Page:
Why South Africa's govt plans to strip land from white farmers
How did white farmers get the land in the first place?
Dutch Calvinist settlers first landed on the Cape of Good Hope in 1652 and soon began setting up farms in the arable regions around Cape Town. Over the following decades the number of Dutch (and some German and French) settlers grew. They continuously claimed land from the local Khoikhoi until the entire cape was colonized.
The British seized the region in 1795, sparking a long running conflict with the original Dutch settlers, now known as the Boers. To escape British rule the Boers pushed deeper north and northeast, claiming land in the present-day provinces of Free State and Natal. Eventually they established independent Boer republics.
Numerous wars and conflicts between colonists, both British and Boer, and local people including the Xhosa, Zulu, Basotho and Ndebele broke out over the intervening years, particularly as gold and diamonds were discovered. The colonists took advantage of their superior weaponry to claim further territories.
Eventually tensions between the Boers and the British boiled over, resulting in two Anglo-Boer wars. In the aftermath of the second war the British unified the colonies into a single country called the Union of South Africa.
The country’s 1913 Natives’ Land Act earmarked only eight percent of the land for black people. White people, who made up about 20 percent of the population, owned 90 percent of the land. The act set the legal framework for the control of South African land up until the fall of Apartheid in 1991.
Who actually owns the land
The amount of land actually owned by whites is a contentious and much-debated issue. The statistics remain unclear. Many South African politicians in favor of land reform claim that, in a country of 55 million people, a mere 40,000 white farmers own 80 percent of the country’s agricultural land. However, a study by fact-checking website Africa Check found that the claim isn’t supported by any dataset, labelling it incorrect.
“Land ownership is still deeply skewed along racial lines, but these figures do not illuminate the current land dispensation,” Professor Cherryl Walker said.
Walker, author of ‘Landmarked: Land Claims and Land Restitution in South Africa,’ prepared a fact sheet on land distribution for the Institute for Poverty, Land and Agrarian Studies (PLAAS) last year. It revealed that 67 percent of South Africa is used for agriculture and that, while the vast majority of this is indeed owned by white farmers, “small numbers” of black people with access to capital have managed to acquire land independent of land reform.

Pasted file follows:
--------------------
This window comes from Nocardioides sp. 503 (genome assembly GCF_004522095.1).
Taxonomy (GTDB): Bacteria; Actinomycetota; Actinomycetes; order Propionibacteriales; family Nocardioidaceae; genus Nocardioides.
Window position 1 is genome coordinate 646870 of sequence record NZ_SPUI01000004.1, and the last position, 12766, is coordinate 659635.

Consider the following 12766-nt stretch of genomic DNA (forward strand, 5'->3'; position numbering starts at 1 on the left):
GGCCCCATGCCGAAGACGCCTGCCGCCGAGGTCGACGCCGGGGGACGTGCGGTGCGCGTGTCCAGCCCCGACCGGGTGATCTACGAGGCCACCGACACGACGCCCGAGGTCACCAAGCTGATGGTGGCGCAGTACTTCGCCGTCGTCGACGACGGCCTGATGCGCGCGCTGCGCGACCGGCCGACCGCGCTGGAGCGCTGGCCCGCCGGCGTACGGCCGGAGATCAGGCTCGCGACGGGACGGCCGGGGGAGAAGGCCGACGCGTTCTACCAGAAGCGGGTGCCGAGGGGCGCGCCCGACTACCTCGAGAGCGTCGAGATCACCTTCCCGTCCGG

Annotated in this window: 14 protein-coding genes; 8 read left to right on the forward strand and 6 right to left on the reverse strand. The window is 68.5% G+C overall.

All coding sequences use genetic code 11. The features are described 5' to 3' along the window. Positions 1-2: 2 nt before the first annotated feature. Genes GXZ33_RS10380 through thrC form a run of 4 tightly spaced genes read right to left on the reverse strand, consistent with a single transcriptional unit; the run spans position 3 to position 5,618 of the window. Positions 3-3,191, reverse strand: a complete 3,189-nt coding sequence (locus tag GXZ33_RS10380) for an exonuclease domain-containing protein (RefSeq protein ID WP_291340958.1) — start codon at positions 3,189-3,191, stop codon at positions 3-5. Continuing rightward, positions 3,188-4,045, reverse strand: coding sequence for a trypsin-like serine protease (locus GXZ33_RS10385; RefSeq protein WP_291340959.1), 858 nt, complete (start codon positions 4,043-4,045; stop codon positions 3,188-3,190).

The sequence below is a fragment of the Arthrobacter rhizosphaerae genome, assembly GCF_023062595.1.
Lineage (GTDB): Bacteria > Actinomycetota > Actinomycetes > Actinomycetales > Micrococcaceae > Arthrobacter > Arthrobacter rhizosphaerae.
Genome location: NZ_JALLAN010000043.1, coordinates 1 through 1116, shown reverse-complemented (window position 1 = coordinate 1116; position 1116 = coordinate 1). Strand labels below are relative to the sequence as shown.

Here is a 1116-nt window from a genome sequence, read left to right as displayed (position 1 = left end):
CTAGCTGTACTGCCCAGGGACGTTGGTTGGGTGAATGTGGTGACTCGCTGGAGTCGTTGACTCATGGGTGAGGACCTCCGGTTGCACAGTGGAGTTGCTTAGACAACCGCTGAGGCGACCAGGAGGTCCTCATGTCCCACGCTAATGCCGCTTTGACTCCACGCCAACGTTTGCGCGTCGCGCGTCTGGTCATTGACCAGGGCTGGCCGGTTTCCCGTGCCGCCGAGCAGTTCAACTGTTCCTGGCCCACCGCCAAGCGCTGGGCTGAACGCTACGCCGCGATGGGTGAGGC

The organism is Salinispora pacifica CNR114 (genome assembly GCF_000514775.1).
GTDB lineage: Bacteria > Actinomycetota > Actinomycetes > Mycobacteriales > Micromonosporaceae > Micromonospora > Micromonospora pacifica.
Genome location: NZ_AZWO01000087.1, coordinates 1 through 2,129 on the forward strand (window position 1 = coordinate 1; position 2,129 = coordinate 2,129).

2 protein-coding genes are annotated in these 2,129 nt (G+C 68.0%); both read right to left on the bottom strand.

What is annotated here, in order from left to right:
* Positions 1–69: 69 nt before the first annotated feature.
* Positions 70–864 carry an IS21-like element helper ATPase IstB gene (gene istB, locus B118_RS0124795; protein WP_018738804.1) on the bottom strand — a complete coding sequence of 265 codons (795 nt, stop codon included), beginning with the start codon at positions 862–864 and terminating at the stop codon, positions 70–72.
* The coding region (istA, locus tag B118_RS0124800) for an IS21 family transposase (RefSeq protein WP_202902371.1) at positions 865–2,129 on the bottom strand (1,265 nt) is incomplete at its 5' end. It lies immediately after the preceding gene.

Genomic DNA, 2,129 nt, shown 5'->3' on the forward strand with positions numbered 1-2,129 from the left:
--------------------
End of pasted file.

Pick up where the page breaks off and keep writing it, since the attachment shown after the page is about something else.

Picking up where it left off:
Why is the government doing it now?
The African National Congress (ANC), which has ruled South Africa since the fall of apartheid, has long promised reforms to redress racial disparities in land ownership. Despite more than 20 years of ANC rule whites still own most of South Africa’s land.
Land redistribution was the key talking point ahead of last year’s ANC national conference where Cyril Ramaphosa was chosen to replace Jacob Zuma as party leader. The party appeared deeply divided in the run up to December’s vote and, while it still dominates the South African political landscape, it had its worst result since 1994 in last year’s local elections.
On Tuesday the radical left Economic Freedom Fighters (EFF) party, who control only 25 of the parliament’s 400 seats, brought a motion seeking to change the constitution to allow for land expropriation without compensation. Crucially the move was backed by the ANC, which controls 249 seats, and was passed.
Speaking in parliament, EFF leader Julius Malema said “it was time for justice” on the land issue. “We must ensure that we restore the dignity of our people without compensating the criminals who stole our land,” he said.
The official opposition Democratic Alliance party (DA) has come out against land redistribution. The DA’s Thandeka Mbabama told parliament that the efforts are merely a way to divert attention from the failure of successive ANC-led governments.
How will it be done?
Redistribution moved a step closer after Tuesday’s vote, yet how the process would work in reality remains to be fleshed out by the government. After taking up the presidency, Ramaphosa said expropriation without compensation will be one of the measures used by the government to speed up redistribution.
But the new president stressed that the process will be handled properly and not in a “smash and grab” manner. “We will handle it with responsibility. We will handle it in a way that will not damage our economy, that is not going to damage agricultural production,” he said.
The perils of land redistribution are seen in the program carried out by then-Zimbabwean President Robert Mugabe in the late 1990s and early 2000s. The plan saw thousands of white farmers stripped of their lands and, in the years that followed, food production plummeted and the country’s economy collapsed. Likely referring to their neighbor to the north Ramaphosa said that “in dealing with this complex matter” South Africa would not “make the mistakes that others have made.”
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